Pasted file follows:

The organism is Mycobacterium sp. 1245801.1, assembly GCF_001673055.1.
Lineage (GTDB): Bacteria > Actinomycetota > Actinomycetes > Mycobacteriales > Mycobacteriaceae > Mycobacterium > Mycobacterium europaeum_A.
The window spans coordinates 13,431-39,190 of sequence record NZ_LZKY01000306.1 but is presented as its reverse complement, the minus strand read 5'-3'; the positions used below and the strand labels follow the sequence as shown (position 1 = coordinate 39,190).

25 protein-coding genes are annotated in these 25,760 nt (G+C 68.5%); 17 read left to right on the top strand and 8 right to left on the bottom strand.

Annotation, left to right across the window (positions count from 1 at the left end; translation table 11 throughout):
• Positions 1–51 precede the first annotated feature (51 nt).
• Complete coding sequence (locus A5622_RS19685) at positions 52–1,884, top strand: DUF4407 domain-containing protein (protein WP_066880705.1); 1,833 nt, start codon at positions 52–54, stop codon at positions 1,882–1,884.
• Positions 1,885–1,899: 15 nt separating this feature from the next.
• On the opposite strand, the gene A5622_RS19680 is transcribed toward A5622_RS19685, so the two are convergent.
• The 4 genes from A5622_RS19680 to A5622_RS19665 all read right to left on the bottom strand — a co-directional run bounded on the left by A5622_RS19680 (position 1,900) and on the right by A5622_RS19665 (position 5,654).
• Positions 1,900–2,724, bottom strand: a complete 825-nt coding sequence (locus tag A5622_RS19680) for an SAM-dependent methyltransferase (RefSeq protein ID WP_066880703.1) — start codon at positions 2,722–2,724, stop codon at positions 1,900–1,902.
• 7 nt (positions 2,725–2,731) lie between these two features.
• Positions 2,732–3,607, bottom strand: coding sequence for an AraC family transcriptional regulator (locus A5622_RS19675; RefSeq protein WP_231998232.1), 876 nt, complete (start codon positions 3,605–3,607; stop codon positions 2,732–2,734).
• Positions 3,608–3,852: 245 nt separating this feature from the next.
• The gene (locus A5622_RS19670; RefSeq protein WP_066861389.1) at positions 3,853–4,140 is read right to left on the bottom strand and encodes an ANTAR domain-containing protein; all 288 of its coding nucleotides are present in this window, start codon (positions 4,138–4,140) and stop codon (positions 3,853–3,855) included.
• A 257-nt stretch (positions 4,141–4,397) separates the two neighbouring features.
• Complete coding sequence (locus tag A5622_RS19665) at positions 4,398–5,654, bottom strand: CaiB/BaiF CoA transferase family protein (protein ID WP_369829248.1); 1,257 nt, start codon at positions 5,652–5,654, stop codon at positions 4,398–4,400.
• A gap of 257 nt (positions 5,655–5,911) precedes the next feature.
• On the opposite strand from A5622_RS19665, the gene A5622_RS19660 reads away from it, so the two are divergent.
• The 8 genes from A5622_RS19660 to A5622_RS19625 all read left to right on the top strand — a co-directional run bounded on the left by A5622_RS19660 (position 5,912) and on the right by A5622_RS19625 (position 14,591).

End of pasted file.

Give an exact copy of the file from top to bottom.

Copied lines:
The organism is Mycobacterium sp. 1245801.1, assembly GCF_001673055.1.
Lineage (GTDB): Bacteria > Actinomycetota > Actinomycetes > Mycobacteriales > Mycobacteriaceae > Mycobacterium > Mycobacterium europaeum_A.
The window spans coordinates 13,431-39,190 of sequence record NZ_LZKY01000306.1 but is presented as its reverse complement, the minus strand read 5'-3'; the positions used below and the strand labels follow the sequence as shown (position 1 = coordinate 39,190).

25 protein-coding genes are annotated in these 25,760 nt (G+C 68.5%); 17 read left to right on the top strand and 8 right to left on the bottom strand.

Annotation, left to right across the window (positions count from 1 at the left end; translation table 11 throughout):
• Positions 1–51 precede the first annotated feature (51 nt).
• Complete coding sequence (locus A5622_RS19685) at positions 52–1,884, top strand: DUF4407 domain-containing protein (protein WP_066880705.1); 1,833 nt, start codon at positions 52–54, stop codon at positions 1,882–1,884.
• Positions 1,885–1,899: 15 nt separating this feature from the next.
• On the opposite strand, the gene A5622_RS19680 is transcribed toward A5622_RS19685, so the two are convergent.
• The 4 genes from A5622_RS19680 to A5622_RS19665 all read right to left on the bottom strand — a co-directional run bounded on the left by A5622_RS19680 (position 1,900) and on the right by A5622_RS19665 (position 5,654).
• Positions 1,900–2,724, bottom strand: a complete 825-nt coding sequence (locus tag A5622_RS19680) for an SAM-dependent methyltransferase (RefSeq protein ID WP_066880703.1) — start codon at positions 2,722–2,724, stop codon at positions 1,900–1,902.
• 7 nt (positions 2,725–2,731) lie between these two features.
• Positions 2,732–3,607, bottom strand: coding sequence for an AraC family transcriptional regulator (locus A5622_RS19675; RefSeq protein WP_231998232.1), 876 nt, complete (start codon positions 3,605–3,607; stop codon positions 2,732–2,734).
• Positions 3,608–3,852: 245 nt separating this feature from the next.
• The gene (locus A5622_RS19670; RefSeq protein WP_066861389.1) at positions 3,853–4,140 is read right to left on the bottom strand and encodes an ANTAR domain-containing protein; all 288 of its coding nucleotides are present in this window, start codon (positions 4,138–4,140) and stop codon (positions 3,853–3,855) included.
• A 257-nt stretch (positions 4,141–4,397) separates the two neighbouring features.
• Complete coding sequence (locus tag A5622_RS19665) at positions 4,398–5,654, bottom strand: CaiB/BaiF CoA transferase family protein (protein ID WP_369829248.1); 1,257 nt, start codon at positions 5,652–5,654, stop codon at positions 4,398–4,400.
• A gap of 257 nt (positions 5,655–5,911) precedes the next feature.
• On the opposite strand from A5622_RS19665, the gene A5622_RS19660 reads away from it, so the two are divergent.
• The 8 genes from A5622_RS19660 to A5622_RS19625 all read left to right on the top strand — a co-directional run bounded on the left by A5622_RS19660 (position 5,912) and on the right by A5622_RS19625 (position 14,591).